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Publication numberUS7925910 B2
Publication typeGrant
Application numberUS 11/880,293
Publication dateApr 12, 2011
Filing dateJul 19, 2007
Priority dateJul 19, 2007
Also published asUS20090024856, US20110179296, WO2009058434A2, WO2009058434A3
Publication number11880293, 880293, US 7925910 B2, US 7925910B2, US-B2-7925910, US7925910 B2, US7925910B2
InventorsJune Lee
Original AssigneeMicron Technology, Inc.
Export CitationBiBTeX, EndNote, RefMan
External Links: USPTO, USPTO Assignment, Espacenet
Systems, methods and devices for limiting current consumption upon power-up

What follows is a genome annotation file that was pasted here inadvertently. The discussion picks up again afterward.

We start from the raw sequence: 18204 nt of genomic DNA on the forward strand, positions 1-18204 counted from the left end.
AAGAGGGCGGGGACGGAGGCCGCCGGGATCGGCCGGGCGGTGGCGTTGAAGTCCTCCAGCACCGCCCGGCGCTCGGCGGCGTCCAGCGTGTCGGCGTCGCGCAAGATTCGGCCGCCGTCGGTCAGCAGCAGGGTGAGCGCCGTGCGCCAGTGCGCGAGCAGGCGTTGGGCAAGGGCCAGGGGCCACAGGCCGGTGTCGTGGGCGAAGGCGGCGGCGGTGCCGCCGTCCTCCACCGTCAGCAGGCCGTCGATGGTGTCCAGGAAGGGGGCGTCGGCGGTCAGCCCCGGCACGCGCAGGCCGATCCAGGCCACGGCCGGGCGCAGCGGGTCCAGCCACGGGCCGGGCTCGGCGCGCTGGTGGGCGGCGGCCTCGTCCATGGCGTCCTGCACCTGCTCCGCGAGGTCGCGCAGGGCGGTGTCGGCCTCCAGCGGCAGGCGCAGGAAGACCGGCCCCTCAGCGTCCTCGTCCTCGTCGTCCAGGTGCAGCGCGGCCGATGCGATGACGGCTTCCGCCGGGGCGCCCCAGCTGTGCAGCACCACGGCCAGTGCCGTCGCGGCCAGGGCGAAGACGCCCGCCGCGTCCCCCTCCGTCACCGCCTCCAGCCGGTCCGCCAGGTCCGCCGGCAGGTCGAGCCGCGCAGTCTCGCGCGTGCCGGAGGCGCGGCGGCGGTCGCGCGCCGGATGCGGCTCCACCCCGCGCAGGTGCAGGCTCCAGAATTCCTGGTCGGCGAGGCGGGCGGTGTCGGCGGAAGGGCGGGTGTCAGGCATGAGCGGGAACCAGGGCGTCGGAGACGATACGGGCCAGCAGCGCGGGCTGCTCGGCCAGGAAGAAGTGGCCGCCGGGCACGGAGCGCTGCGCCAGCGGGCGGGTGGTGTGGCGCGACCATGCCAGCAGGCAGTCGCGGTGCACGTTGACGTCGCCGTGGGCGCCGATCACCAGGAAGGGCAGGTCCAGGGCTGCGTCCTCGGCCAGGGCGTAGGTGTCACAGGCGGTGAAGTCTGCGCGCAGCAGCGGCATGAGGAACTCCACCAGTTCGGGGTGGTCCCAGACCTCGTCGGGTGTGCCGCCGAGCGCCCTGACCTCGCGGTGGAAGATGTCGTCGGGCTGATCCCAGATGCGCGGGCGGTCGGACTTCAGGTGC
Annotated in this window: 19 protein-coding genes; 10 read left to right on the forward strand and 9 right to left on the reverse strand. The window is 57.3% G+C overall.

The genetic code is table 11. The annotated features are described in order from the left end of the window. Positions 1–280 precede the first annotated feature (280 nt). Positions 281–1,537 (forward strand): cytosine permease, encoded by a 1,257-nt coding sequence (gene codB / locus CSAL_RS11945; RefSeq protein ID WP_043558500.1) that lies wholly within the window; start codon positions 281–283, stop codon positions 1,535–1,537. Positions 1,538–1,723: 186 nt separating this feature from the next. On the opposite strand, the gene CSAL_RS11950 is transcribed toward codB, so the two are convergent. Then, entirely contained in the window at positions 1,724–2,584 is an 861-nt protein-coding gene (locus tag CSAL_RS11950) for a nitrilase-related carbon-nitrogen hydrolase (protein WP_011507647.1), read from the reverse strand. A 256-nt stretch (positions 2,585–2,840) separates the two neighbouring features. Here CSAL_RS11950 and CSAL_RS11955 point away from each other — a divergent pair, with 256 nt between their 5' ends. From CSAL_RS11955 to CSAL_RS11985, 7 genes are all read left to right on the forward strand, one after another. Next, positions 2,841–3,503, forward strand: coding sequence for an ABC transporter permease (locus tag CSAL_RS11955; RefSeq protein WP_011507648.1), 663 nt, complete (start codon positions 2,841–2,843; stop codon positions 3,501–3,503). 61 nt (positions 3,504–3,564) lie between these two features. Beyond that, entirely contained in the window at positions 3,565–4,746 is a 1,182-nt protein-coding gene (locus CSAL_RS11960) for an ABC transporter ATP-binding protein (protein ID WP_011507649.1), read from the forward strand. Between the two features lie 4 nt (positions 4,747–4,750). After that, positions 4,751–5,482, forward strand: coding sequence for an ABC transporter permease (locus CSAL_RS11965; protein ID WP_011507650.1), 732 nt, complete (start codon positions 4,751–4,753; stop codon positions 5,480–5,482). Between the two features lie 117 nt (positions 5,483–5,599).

US 7925910 B2
Abstract
Embodiments are described including those for controlling peak current consumption of a multi-chip memory package during power-up. In one embodiment, each memory device of the multi-chip package includes a power level detector used to compare an internal voltage signal to a threshold. A current limiter controls the ramping rate of the internal voltage signal in response to the power level detector as the internal voltage signal ramps up towards the threshold.
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Claims(17)
1. A circuit for providing an internal power supply signal responsive to receiving an external power supply signal, comprising:
a current limiter receiving the external power supply signal, the current limiter being configured to be responsive to an first enable signal to limit the current of the external power supply signal used to provide the internal power supply signal;
a voltage regulator receiving the external power supply signal, the voltage regulator being configured to be responsive to a second enable signal to regulate the voltage of the internal power supply signal; and